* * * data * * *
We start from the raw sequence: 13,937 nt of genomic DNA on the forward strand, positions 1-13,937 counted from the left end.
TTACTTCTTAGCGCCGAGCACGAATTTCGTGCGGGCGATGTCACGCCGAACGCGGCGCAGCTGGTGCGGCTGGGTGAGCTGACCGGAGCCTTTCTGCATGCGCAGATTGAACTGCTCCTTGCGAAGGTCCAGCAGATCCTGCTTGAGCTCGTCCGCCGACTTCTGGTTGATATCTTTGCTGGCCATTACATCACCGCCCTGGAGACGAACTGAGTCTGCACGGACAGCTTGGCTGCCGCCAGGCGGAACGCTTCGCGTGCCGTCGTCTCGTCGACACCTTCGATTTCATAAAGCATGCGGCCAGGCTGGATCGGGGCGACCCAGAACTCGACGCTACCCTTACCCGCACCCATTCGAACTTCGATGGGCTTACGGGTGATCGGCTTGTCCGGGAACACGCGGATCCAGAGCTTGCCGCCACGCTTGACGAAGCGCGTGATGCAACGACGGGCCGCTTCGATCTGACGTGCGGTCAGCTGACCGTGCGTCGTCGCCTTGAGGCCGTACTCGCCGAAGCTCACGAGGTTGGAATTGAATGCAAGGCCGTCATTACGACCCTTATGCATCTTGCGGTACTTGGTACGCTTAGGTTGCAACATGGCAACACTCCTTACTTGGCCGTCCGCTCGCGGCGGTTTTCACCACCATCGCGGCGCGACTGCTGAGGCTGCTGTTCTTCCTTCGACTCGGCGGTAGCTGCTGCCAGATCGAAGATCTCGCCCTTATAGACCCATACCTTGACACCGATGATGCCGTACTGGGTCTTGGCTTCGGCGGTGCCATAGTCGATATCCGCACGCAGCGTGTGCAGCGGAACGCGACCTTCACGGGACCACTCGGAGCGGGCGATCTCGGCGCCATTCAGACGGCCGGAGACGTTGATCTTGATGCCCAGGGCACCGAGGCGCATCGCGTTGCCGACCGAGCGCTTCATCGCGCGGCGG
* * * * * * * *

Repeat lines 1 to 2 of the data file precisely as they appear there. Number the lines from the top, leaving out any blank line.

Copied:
We start from the raw sequence: 13,937 nt of genomic DNA on the forward strand, positions 1-13,937 counted from the left end.
TTACTTCTTAGCGCCGAGCACGAATTTCGTGCGGGCGATGTCACGCCGAACGCGGCGCAGCTGGTGCGGCTGGGTGAGCTGACCGGAGCCTTTCTGCATGCGCAGATTGAACTGCTCCTTGCGAAGGTCCAGCAGATCCTGCTTGAGCTCGTCCGCCGACTTCTGGTTGATATCTTTGCTGGCCATTACATCACCGCCCTGGAGACGAACTGAGTCTGCACGGACAGCTTGGCTGCCGCCAGGCGGAACGCTTCGCGTGCCGTCGTCTCGTCGACACCTTCGATTTCATAAAGCATGCGGCCAGGCTGGATCGGGGCGACCCAGAACTCGACGCTACCCTTACCCGCACCCATTCGAACTTCGATGGGCTTACGGGTGATCGGCTTGTCCGGGAACACGCGGATCCAGAGCTTGCCGCCACGCTTGACGAAGCGCGTGATGCAACGACGGGCCGCTTCGATCTGACGTGCGGTCAGCTGACCGTGCGTCGTCGCCTTGAGGCCGTACTCGCCGAAGCTCACGAGGTTGGAATTGAATGCAAGGCCGTCATTACGACCCTTATGCATCTTGCGGTACTTGGTACGCTTAGGTTGCAACATGGCAACACTCCTTACTTGGCCGTCCGCTCGCGGCGGTTTTCACCACCATCGCGGCGCGACTGCTGAGGCTGCTGTTCTTCCTTCGACTCGGCGGTAGCTGCTGCCAGATCGAAGATCTCGCCCTTATAGACCCATACCTTGACACCGATGATGCCGTACTGGGTCTTGGCTTCGGCGGTGCCATAGTCGATATCCGCACGCAGCGTGTGCAGCGGAACGCGACCTTCACGGGACCACTCGGAGCGGGCGATCTCGGCGCCATTCAGACGGCCGGAGACGTTGATCTTGATGCCCAGGGCACCGAGGCGCATCGCGTTGCCGACCGAGCGCTTCATCGCGCGGCGG